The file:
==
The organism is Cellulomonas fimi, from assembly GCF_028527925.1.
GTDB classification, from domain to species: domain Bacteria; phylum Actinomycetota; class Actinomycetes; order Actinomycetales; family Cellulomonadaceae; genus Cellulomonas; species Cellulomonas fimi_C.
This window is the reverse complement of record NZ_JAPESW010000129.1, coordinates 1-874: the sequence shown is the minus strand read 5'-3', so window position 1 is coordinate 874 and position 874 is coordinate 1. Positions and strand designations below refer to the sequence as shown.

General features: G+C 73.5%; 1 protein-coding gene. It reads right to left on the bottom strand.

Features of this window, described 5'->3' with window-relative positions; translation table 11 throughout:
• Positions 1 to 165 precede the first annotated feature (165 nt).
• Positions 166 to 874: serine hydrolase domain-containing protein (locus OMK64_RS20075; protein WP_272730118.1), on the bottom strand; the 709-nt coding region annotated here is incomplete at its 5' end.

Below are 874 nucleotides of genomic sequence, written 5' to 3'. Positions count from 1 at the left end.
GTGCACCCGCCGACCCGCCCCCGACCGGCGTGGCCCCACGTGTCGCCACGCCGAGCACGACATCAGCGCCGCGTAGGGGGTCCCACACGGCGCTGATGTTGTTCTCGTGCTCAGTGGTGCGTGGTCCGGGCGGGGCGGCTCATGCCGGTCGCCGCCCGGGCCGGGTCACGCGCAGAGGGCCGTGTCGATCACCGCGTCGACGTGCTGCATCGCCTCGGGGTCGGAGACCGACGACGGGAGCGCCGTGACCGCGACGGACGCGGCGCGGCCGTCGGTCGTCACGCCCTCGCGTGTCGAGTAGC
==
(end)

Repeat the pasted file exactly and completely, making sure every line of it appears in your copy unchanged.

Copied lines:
The organism is Cellulomonas fimi, from assembly GCF_028527925.1.
GTDB classification, from domain to species: domain Bacteria; phylum Actinomycetota; class Actinomycetes; order Actinomycetales; family Cellulomonadaceae; genus Cellulomonas; species Cellulomonas fimi_C.
This window is the reverse complement of record NZ_JAPESW010000129.1, coordinates 1-874: the sequence shown is the minus strand read 5'-3', so window position 1 is coordinate 874 and position 874 is coordinate 1. Positions and strand designations below refer to the sequence as shown.

General features: G+C 73.5%; 1 protein-coding gene. It reads right to left on the bottom strand.

Features of this window, described 5'->3' with window-relative positions; translation table 11 throughout:
• Positions 1 to 165 precede the first annotated feature (165 nt).
• Positions 166 to 874: serine hydrolase domain-containing protein (locus OMK64_RS20075; protein WP_272730118.1), on the bottom strand; the 709-nt coding region annotated here is incomplete at its 5' end.

Below are 874 nucleotides of genomic sequence, written 5' to 3'. Positions count from 1 at the left end.
GTGCACCCGCCGACCCGCCCCCGACCGGCGTGGCCCCACGTGTCGCCACGCCGAGCACGACATCAGCGCCGCGTAGGGGGTCCCACACGGCGCTGATGTTGTTCTCGTGCTCAGTGGTGCGTGGTCCGGGCGGGGCGGCTCATGCCGGTCGCCGCCCGGGCCGGGTCACGCGCAGAGGGCCGTGTCGATCACCGCGTCGACGTGCTGCATCGCCTCGGGGTCGGAGACCGACGACGGGAGCGCCGTGACCGCGACGGACGCGGCGCGGCCGTCGGTCGTCACGCCCTCGCGTGTCGAGTAGC